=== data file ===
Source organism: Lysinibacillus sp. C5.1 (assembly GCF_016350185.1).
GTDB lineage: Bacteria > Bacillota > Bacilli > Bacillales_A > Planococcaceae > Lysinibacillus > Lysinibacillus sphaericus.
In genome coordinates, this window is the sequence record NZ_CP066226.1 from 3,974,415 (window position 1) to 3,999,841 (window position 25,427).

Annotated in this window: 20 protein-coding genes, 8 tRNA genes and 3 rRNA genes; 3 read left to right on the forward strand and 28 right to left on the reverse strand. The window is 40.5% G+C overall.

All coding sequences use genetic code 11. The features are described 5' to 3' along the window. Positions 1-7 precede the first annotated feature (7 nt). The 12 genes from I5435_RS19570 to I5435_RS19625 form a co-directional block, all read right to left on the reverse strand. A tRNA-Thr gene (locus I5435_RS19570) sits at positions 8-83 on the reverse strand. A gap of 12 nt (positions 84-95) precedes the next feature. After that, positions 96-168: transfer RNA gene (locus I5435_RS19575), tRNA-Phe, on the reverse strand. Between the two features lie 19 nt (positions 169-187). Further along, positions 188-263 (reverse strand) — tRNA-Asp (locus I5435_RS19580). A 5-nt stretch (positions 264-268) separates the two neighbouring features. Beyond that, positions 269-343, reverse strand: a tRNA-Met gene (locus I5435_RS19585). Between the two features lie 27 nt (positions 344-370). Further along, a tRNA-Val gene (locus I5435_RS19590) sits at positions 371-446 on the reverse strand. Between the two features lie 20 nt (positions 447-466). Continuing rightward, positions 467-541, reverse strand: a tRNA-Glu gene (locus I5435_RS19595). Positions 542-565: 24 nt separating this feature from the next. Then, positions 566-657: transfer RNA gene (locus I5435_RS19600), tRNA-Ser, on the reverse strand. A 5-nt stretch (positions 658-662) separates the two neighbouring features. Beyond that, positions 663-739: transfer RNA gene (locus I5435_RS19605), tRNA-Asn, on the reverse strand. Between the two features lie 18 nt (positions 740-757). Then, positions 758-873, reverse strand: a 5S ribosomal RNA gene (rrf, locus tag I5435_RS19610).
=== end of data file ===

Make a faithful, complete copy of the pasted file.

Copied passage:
Source organism: Lysinibacillus sp. C5.1 (assembly GCF_016350185.1).
GTDB lineage: Bacteria > Bacillota > Bacilli > Bacillales_A > Planococcaceae > Lysinibacillus > Lysinibacillus sphaericus.
In genome coordinates, this window is the sequence record NZ_CP066226.1 from 3,974,415 (window position 1) to 3,999,841 (window position 25,427).

Annotated in this window: 20 protein-coding genes, 8 tRNA genes and 3 rRNA genes; 3 read left to right on the forward strand and 28 right to left on the reverse strand. The window is 40.5% G+C overall.

All coding sequences use genetic code 11. The features are described 5' to 3' along the window. Positions 1-7 precede the first annotated feature (7 nt). The 12 genes from I5435_RS19570 to I5435_RS19625 form a co-directional block, all read right to left on the reverse strand. A tRNA-Thr gene (locus I5435_RS19570) sits at positions 8-83 on the reverse strand. A gap of 12 nt (positions 84-95) precedes the next feature. After that, positions 96-168: transfer RNA gene (locus I5435_RS19575), tRNA-Phe, on the reverse strand. Between the two features lie 19 nt (positions 169-187). Further along, positions 188-263 (reverse strand) — tRNA-Asp (locus I5435_RS19580). A 5-nt stretch (positions 264-268) separates the two neighbouring features. Beyond that, positions 269-343, reverse strand: a tRNA-Met gene (locus I5435_RS19585). Between the two features lie 27 nt (positions 344-370). Further along, a tRNA-Val gene (locus I5435_RS19590) sits at positions 371-446 on the reverse strand. Between the two features lie 20 nt (positions 447-466). Continuing rightward, positions 467-541, reverse strand: a tRNA-Glu gene (locus I5435_RS19595). Positions 542-565: 24 nt separating this feature from the next. Then, positions 566-657: transfer RNA gene (locus I5435_RS19600), tRNA-Ser, on the reverse strand. A 5-nt stretch (positions 658-662) separates the two neighbouring features. Beyond that, positions 663-739: transfer RNA gene (locus I5435_RS19605), tRNA-Asn, on the reverse strand. Between the two features lie 18 nt (positions 740-757). Then, positions 758-873, reverse strand: a 5S ribosomal RNA gene (rrf, locus tag I5435_RS19610).